If I asked you to describe a female computer programmer, I'd expect you to use the words Amy, Farrah and Fowler in combination with wardrobe and jumble-sale. However, before we were subjected to the Kardashians (sextapes, arses, divorce and emotional vomit), Thursday night shennanigans at Sugar Hut, Pippa (arse, again) there was a woman who had proletariat's tongues wagging.
She was your full-on society gal who enjoyed a bevvy or two and a chap on each arm. She swore, she drank, had an affair with her teacher and she gambled getting herself into enormous debt. She cheated on her husband, disappointed her mother and had a motley crew of famous friends.
Also a mathematical and analytical genius, rather than allow the culmination of her short but sweet adult life to become her arse on the cover of a book, a perfume in a discount chemist or the wife of a footballer - she used her brains to design and build the first algorithm (programme) for Babbage's "analytical machine" - or what we would term a computer. Her name was Ada Lovelace and she was the 1850's answer to the TOWIE cast!
I've been in Amsterdam this weekend for the Kauffman's Foundation "Startup Weekend" extravaganza. Disappointingly from the 150 or so enthusiastic international and young (!) entrepreneurs present, only a handful were in fact female developers. Speaking to a VC also present, we applauded the enthusiasm and breaking free from the constraints that had shackled our generation - i.e., school, university, corporation - but lamented the lack of female engineers. When building startups to rival the big tech firms, female developers often have the upper hand because they are able to think as intuitive users rather than "code monkeys" and so our skills are in enormous demand - 'tis true, the Geeks have inherited the earth at long last!
As a student (Software Engineering - nice way to meet boys!), I spent my summers doing secretarial work. I still remember one woman telling me that it was terribly unfeminine to "know about computers". Nearly 20 years on I wonder how her adversion to electronics is working out for her!
We need to remove this illogical (ha! see what I did there?) fear that STEM careers are somehow unfeminine and a man's territory lest we send ourselves back to the 1950's ourselves! Cheryl Sandberg (Facebook), Marissa Mayer (Yahoo), Carly Fiorina (ex-HP), Meg Whitman (ex-eBay, current HP) are women who are leading the tech field and all of them I'm sure would raise a perfectly-shaped brow were you to question their femininity - especially Ms. Mayer who took her tenure at Yahoo when 5 months pregnant!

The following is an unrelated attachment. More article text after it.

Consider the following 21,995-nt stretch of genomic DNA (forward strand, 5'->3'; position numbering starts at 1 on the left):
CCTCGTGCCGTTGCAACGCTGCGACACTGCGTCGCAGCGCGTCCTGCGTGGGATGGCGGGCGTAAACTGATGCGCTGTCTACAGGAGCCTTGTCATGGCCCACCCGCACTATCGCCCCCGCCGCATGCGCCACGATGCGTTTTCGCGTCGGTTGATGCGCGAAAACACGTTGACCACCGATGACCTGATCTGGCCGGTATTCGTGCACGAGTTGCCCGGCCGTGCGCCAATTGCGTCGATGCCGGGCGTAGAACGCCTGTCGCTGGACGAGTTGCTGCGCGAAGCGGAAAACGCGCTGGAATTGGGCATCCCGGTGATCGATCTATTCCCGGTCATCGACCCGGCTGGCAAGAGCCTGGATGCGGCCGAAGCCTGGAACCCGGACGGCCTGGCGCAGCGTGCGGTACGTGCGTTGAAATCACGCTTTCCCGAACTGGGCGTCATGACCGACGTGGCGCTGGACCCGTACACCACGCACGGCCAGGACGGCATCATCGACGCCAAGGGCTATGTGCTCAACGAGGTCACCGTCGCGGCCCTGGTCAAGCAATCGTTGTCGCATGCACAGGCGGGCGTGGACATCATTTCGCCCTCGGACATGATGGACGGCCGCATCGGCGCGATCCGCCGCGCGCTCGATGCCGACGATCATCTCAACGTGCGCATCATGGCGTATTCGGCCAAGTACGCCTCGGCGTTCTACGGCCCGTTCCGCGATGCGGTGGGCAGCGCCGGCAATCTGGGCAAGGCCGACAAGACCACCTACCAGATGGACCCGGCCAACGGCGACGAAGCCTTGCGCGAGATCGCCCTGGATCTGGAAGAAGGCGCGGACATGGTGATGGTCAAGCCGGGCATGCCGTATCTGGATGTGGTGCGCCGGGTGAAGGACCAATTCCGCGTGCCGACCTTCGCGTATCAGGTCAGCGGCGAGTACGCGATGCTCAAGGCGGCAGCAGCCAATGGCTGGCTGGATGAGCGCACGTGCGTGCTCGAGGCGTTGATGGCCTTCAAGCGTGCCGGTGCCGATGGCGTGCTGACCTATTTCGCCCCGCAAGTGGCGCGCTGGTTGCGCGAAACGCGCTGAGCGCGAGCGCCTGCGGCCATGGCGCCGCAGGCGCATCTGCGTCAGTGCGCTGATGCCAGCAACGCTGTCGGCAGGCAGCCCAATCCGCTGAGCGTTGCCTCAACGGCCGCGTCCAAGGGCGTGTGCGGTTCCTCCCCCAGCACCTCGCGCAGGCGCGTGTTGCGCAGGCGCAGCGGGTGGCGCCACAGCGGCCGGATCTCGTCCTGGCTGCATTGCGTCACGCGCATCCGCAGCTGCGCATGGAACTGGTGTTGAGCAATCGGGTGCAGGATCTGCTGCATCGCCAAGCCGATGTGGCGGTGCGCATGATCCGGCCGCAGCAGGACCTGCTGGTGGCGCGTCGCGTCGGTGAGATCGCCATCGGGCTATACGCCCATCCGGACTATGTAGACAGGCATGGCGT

The future is STEM (Science, Technology, Engineering & Maths) - and once when hairdressing or nursing gave you a ticket to work anywhere in the world, you can now add STEM careers to this short valuable list. A cursory glance over your old schoolmates on LinkedIn will suggest that those furthest flung across the globe frequently originate from these areas.
Of the 20 or so pitches delivered to investors in Amsterdam, only 1 of these represented a physical product - all the remaining were tech based. If you can't code and you teach your kids that it's "not cool" and "not for girls" then you'll be doing them a huge disservice.
Tech is schools is at the moment not quite up to scratch, although government initiatives announced within the last week intend to address this problem, but until that comes to fruition there are alternatives. A fantastic new concept has come to UK shores in the form of www.firetechcamp.com - these week long summer camps delivered to children offer exciting opportunities to learn how to programme a robot or mobile app development for example. The best way to get kids in to tech is to start them young.
Christmas day '81 in our house is memorable for me. The freshly-unwrapped ZX81 (the first household computer and brainchild of Clive Sinclair - sadly these days known more for his sexcapades!) which my parents unveiled to much delight - and 5 minutes later when my sister spilled a glass of freshly-made cherryade over it from the new SodaStream. Nonetheless, I loved that little thing and being able to code and be handy with tech has allowed me enormous opportunities and kept my professional skills up-to-date and relevant in this fast-changing world.
Alexandra Sheach is CEO and founder of www.thebusinessofwomen.com - mentoring for female entrepreneurs looking for a fast launch and www.startupcheetah.com - business development and strategy for startups.